A week in the hospital, shortlisted for a national award and a newborn sister – what a month for Lyla


Paul O’Donovan has revealed the incredible four weeks of events that happened to nine-year-old Lyla.

Lyla – who has lived with a brain tumor since she was three – has:

* Spent a week in the Royal Victoria Infirmary, Newcastle, after the shunt in his head began to fuse with scar tissue from the tumour;

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Lyla O’Donovan with her father Paul and, left, with her new baby sister Violet.

* Welcomed her little sister Violet into the world. Violet is just over a month old and Paul said, “Lyla is a real big sister to her. She wants to hold it all the time”;

* Watched as big sister Olivia took her GCSEs;

And found out that she had made the National Diversity Awards shortlist where she is listed in the Positive Role Model Disability category.

The awards attracted over 72,000 nominations.

A special moment for Lyla as she holds her little sister Violet in her arms.

Its goal is to make young people more joyful in difficult times. Paul added: “Lyla is only 9 years old and she’s made it to this shortlist. She’s over the moon.

He looked back on a month of mixed emotions and said: “The baby arrived, Lyla went to the hospital and now the awards. It was sold out. It was crazy.”

Despite her young age, Lyla has already undergone 14 operations.

So proud to be a big sister.

The first lasted 15 hours and Lyla had only a 50% chance of survival.

She was only three years old when she was diagnosed with a brain tumor and suffered endless complications.

Parents Paul and Kirsty O’Donovan, of Ushaw Moor, Durham, both from Hartlepool, also received a series of beatings along the way.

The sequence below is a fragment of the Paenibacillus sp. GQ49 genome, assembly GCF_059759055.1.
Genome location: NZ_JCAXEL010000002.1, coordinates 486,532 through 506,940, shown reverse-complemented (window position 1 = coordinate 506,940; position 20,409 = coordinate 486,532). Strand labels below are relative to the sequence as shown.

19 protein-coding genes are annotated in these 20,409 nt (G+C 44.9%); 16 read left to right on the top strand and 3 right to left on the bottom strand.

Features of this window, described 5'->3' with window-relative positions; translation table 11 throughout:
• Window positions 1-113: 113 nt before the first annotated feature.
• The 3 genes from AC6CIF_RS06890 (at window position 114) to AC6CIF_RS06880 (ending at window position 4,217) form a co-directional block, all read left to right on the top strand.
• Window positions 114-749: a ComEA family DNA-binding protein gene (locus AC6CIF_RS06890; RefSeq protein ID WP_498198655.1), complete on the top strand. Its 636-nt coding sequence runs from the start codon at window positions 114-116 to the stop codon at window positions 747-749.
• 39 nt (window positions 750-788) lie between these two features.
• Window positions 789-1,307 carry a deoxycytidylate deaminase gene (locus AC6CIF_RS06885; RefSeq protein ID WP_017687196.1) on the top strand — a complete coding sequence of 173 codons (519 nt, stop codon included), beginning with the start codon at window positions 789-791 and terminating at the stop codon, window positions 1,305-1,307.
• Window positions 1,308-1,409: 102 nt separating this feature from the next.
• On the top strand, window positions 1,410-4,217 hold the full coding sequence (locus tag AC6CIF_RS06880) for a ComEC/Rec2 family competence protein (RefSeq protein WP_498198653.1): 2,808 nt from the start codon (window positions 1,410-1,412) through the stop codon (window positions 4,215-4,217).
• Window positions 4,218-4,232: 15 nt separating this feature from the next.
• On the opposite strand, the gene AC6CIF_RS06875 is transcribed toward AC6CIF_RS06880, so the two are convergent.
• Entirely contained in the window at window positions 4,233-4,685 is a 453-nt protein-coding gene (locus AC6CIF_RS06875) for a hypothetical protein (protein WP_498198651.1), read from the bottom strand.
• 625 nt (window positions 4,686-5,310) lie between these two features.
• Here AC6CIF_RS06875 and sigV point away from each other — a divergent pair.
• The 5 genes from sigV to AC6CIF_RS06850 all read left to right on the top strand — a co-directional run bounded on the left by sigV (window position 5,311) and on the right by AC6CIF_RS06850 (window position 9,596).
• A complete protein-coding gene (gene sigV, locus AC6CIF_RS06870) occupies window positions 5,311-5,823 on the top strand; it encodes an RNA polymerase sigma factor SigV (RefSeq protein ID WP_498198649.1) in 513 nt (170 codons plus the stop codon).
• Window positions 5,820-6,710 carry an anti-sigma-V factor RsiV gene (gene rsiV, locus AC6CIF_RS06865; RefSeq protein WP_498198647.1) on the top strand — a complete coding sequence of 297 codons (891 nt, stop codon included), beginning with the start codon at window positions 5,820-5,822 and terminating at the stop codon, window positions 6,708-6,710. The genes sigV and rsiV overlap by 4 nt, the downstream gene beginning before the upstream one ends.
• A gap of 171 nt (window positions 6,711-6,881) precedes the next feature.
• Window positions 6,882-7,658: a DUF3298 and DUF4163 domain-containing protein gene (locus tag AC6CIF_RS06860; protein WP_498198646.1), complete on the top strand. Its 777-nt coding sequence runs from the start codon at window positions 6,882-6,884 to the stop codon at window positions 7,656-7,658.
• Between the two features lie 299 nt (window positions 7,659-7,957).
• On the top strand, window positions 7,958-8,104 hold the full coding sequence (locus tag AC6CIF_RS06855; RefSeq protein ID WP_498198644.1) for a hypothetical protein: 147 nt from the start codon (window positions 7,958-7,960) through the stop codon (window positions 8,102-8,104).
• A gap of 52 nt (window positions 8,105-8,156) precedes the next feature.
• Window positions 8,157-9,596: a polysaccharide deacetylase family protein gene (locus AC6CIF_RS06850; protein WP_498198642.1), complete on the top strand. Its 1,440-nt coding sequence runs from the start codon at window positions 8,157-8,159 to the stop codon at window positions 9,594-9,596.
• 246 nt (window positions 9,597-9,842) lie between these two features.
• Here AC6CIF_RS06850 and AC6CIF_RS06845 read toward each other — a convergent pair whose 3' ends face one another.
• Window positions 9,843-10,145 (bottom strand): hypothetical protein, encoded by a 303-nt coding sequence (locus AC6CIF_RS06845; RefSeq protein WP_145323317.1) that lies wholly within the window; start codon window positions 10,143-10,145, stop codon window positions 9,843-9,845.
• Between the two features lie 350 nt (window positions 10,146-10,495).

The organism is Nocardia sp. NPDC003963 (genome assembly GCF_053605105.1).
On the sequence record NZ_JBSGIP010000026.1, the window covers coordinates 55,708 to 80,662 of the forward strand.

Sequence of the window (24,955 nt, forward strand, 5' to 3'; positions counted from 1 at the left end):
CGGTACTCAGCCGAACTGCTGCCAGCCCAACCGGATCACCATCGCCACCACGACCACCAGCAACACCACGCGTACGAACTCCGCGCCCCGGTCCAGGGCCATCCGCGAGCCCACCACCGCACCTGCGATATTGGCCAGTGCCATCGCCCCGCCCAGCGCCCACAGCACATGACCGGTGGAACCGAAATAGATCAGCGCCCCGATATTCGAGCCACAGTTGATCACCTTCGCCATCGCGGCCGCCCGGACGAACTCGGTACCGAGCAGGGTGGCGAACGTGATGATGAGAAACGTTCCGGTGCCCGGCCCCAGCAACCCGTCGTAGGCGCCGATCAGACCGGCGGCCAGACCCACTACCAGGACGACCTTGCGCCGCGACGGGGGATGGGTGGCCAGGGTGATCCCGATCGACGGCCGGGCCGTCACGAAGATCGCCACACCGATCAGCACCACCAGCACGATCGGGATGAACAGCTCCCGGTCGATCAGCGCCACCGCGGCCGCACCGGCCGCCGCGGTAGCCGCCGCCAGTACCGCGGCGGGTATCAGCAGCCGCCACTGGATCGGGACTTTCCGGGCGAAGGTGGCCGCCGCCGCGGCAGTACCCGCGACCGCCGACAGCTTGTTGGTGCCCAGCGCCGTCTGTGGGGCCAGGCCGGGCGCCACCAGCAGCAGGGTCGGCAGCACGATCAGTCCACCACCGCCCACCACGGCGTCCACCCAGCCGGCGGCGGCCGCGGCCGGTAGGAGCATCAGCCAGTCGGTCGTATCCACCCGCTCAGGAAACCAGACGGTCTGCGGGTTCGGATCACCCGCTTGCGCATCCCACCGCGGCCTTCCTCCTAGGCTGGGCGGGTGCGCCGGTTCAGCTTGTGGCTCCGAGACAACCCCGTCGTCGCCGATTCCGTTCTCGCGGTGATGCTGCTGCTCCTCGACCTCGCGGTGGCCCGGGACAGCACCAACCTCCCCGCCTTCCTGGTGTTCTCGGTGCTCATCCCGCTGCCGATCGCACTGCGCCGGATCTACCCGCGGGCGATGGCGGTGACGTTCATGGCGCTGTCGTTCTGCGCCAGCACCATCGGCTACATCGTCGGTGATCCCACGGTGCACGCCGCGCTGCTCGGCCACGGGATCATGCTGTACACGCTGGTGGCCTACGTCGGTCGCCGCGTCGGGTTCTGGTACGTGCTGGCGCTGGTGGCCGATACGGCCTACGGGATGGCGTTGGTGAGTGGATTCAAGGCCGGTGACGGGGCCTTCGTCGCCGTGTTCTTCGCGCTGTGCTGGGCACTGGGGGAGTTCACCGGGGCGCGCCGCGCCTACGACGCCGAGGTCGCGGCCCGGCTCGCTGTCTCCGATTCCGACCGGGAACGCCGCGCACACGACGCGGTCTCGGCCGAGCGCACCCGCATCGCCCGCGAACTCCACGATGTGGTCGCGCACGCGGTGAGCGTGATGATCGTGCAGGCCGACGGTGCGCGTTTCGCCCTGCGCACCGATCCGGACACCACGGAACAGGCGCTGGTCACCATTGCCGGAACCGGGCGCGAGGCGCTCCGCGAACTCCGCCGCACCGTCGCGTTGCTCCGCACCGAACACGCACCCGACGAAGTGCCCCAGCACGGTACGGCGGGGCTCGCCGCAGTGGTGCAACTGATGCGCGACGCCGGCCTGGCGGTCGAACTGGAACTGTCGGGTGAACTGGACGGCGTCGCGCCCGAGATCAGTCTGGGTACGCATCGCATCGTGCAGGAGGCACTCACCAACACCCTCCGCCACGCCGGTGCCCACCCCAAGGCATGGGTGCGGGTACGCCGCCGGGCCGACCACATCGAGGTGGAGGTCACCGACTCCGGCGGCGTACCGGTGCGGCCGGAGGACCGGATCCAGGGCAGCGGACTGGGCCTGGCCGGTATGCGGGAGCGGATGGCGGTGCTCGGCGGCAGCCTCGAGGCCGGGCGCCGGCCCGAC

Lyla suffered from seizures due to pressure building up on her brain. Paul previously told the Mail that his daughter was devastated and couldn’t remember anything after every seizure she had at home.

Lyla with her father Paul during a recent hospital visit.

She also had to deal with meningitis and hydrocephalus.

In 2019, she underwent surgery to dissect the tissues and hopefully ease the pressure from the fluid buildup. Lyla’s last stay at RVI this month was because her “shunt was merging with old scar tissue,” Paul said.

“It pulls when she moves and she suffers a little.”

Lyla takes medication to ease her pain and also faces scans every three months to monitor her condition.

She returned from her last trip to the RVI to be told she might be one step away from a prize.

The final of the event will take place in Liverpool’s Anglican Cathedral on September 16.

Lyla pictured after her first brain tumor operation in 2016.

Now she could add another trophy to her collection and Paul said, “We’re going to go to Liverpool and enjoy the night.”

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